Collaborative Practice Group
Members can be removed in the same way in which they are added.
1) IACP members can remove their prior Practice Group affiliation through their Member Profile.
2) Practice Group leaders may also send the names of former members to the IACP office for removal.
Members can be added in one of two ways:
1) IACP members can list their Practice Group affiliation through their Member Profile.
2) A list of members can be sent to the IACP office; members who are also IACP members will be added to the group listing on the IACP website.
To list your Practice Group on the IACP website, please contact the IACP office. We require the following information from all groups: The exact name of the group; the service region or city; the contact person (name, address, phone & email); the group’s website, if one exists; and a list of members. If your group has decided to elect Whole Groups status, please provide us with the completed Whole Group Confirmation Form as well.
The Collaborative Practice movement continues to grow every day. Many Practice Groups have evolved to serve the needs of professionals, as well as the public. We welcome the opportunity to reflect that evolution on our website. We are pleased to list small groups, large groups, statewide organizations and other regional Collaborative Practice organizations working around the world.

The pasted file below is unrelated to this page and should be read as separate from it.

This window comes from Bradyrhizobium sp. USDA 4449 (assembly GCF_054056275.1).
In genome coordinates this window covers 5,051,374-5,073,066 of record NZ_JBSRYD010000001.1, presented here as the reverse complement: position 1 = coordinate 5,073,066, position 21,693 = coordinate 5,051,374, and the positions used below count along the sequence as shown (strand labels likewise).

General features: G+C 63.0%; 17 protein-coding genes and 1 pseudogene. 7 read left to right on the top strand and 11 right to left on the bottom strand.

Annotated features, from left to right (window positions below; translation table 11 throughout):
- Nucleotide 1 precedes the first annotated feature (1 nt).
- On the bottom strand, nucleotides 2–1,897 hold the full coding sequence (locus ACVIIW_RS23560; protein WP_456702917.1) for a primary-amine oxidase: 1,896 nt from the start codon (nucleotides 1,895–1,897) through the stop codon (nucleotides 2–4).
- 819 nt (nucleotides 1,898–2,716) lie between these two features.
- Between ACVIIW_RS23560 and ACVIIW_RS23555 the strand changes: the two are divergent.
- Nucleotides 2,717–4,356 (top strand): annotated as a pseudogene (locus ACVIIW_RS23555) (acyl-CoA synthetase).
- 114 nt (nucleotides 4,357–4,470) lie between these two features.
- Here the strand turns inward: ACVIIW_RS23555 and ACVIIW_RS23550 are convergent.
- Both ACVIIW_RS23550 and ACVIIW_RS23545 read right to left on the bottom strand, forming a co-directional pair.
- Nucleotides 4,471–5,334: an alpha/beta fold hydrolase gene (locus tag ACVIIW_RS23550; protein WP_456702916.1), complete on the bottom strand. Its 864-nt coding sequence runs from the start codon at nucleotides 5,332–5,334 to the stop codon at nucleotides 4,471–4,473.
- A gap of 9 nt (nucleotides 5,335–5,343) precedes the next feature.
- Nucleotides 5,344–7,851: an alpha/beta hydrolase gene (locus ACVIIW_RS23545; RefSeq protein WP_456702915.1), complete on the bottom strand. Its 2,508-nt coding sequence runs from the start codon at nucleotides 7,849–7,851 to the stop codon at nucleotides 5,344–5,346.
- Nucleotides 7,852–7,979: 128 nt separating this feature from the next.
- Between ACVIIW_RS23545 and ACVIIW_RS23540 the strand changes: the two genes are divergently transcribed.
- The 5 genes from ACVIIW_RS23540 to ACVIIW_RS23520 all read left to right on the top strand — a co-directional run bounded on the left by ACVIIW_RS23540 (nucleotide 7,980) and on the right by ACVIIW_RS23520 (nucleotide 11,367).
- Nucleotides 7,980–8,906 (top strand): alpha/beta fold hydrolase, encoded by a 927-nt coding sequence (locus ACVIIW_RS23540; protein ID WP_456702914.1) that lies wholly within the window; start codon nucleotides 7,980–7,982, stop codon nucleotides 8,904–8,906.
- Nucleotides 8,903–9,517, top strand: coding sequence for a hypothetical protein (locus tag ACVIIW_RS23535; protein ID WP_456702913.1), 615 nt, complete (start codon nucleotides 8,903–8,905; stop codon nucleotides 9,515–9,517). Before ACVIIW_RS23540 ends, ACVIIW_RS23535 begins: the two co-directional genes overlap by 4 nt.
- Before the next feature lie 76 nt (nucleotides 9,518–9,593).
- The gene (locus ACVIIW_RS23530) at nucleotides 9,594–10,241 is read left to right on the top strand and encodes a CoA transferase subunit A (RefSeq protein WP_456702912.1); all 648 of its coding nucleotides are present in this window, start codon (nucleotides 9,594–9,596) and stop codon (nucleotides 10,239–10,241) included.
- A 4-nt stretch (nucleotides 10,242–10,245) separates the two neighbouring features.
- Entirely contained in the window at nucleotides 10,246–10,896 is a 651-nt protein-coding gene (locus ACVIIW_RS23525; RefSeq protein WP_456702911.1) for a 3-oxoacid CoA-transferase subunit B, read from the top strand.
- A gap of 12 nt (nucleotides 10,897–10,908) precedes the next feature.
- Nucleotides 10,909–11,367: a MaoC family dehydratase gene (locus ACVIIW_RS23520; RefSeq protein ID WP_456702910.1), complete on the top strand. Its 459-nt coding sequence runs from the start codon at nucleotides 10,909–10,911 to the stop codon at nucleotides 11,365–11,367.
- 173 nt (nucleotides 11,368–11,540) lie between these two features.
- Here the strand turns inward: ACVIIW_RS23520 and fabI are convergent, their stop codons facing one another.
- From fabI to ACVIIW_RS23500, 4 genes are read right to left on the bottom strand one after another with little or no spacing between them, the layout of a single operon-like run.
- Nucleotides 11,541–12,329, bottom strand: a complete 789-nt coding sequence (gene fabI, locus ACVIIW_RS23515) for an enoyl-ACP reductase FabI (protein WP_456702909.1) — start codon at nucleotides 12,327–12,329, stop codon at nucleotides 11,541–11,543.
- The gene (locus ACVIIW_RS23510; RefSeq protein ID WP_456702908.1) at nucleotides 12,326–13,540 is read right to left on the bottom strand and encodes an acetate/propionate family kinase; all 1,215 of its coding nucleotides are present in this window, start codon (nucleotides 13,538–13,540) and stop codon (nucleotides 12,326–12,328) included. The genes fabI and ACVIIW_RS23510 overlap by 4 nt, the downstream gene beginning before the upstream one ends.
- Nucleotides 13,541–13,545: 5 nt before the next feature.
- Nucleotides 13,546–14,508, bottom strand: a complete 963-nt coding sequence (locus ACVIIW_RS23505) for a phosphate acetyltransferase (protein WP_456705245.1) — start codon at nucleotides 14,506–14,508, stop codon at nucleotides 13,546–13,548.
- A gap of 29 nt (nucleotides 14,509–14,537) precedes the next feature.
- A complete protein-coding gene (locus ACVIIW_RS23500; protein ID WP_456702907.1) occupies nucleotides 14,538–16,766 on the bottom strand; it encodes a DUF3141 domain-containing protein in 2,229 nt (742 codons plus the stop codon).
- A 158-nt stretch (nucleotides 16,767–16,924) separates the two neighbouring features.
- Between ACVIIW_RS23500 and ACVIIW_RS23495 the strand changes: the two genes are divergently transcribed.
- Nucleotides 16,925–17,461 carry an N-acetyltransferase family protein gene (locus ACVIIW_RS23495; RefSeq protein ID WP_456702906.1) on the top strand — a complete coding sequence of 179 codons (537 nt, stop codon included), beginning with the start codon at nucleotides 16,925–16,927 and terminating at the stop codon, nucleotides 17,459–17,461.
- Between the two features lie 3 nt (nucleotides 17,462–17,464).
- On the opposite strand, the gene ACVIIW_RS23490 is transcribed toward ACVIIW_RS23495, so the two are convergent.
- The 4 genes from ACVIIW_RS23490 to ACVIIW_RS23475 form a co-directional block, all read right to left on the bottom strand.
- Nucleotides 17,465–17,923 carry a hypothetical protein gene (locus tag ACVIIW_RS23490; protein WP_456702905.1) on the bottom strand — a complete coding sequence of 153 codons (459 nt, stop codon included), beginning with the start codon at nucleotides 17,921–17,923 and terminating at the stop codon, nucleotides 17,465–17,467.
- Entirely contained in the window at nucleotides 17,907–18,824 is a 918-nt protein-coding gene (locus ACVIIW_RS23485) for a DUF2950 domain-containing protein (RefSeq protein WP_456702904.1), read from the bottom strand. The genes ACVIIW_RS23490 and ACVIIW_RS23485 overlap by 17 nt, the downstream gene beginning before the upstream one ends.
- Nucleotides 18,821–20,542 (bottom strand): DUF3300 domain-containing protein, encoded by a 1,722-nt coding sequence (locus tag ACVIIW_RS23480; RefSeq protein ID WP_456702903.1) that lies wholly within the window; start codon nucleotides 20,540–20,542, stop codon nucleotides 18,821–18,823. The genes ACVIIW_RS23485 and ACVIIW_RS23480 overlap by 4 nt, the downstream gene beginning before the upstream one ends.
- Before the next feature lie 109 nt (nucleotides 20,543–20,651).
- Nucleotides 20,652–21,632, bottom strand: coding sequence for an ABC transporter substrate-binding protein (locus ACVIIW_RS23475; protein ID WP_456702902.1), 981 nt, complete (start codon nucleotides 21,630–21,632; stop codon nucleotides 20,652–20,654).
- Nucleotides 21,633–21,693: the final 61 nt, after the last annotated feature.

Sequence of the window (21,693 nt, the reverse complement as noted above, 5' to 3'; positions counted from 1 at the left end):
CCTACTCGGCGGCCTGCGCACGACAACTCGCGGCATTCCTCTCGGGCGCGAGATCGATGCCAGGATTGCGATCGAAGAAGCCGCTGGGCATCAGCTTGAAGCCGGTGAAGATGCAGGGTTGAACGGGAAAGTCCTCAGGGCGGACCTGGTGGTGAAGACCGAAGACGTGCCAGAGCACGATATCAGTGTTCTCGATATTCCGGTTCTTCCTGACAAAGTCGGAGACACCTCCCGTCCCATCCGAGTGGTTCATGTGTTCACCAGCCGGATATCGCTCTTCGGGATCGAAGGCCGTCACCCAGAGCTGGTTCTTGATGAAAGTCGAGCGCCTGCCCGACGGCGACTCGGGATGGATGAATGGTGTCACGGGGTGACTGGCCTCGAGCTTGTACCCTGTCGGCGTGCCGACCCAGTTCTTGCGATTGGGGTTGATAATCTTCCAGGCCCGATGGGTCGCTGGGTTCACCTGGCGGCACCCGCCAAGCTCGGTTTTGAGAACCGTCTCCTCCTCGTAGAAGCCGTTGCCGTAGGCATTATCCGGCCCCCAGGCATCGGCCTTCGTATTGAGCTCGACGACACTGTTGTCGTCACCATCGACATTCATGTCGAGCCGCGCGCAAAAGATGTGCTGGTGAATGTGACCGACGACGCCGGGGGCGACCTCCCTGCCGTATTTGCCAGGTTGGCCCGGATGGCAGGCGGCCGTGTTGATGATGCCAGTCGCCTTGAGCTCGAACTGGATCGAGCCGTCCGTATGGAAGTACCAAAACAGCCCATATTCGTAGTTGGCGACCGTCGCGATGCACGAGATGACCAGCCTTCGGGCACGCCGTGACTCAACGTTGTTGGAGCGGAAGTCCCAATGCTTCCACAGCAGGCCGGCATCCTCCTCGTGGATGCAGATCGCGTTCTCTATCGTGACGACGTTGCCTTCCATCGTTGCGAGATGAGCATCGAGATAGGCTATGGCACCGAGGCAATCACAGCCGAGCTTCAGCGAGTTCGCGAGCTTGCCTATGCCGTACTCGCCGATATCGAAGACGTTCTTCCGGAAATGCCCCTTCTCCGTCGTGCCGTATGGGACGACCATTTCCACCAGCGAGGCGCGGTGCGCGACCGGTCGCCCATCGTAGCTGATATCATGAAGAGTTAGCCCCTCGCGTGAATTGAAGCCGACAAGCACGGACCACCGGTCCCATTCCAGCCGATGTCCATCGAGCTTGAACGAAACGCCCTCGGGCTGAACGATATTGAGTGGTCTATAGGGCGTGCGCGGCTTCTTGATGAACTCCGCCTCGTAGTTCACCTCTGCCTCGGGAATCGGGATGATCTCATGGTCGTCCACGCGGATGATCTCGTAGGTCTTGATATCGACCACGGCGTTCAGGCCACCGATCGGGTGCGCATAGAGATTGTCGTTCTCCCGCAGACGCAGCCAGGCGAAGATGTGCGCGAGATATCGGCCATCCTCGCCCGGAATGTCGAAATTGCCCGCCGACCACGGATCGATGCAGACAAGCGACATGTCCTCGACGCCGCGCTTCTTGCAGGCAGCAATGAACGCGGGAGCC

Many Collaborative Practice groups have made the choice to require all their members to be members of IACP. When groups elect Whole Group status, their members benefit from being included in the worldwide community of Collaborative professionals. Whole Group members are entitled to a discount on their IACP membership and pay the reduced $145 Whole Group Membership fee. For more information about Whole Group membership, please contact us.
A Practice Group is an association of two or more professionals who have come together for purposes of enhancing their skills and understanding of Collaborative Practice, educating the public and promoting the use of the Collaborative process. Practice Groups are typically comprised of professionals who work the same geographic region and may be organized as formal legal entities or more loosely as professional associations. A law firm is not considered a Practice Group.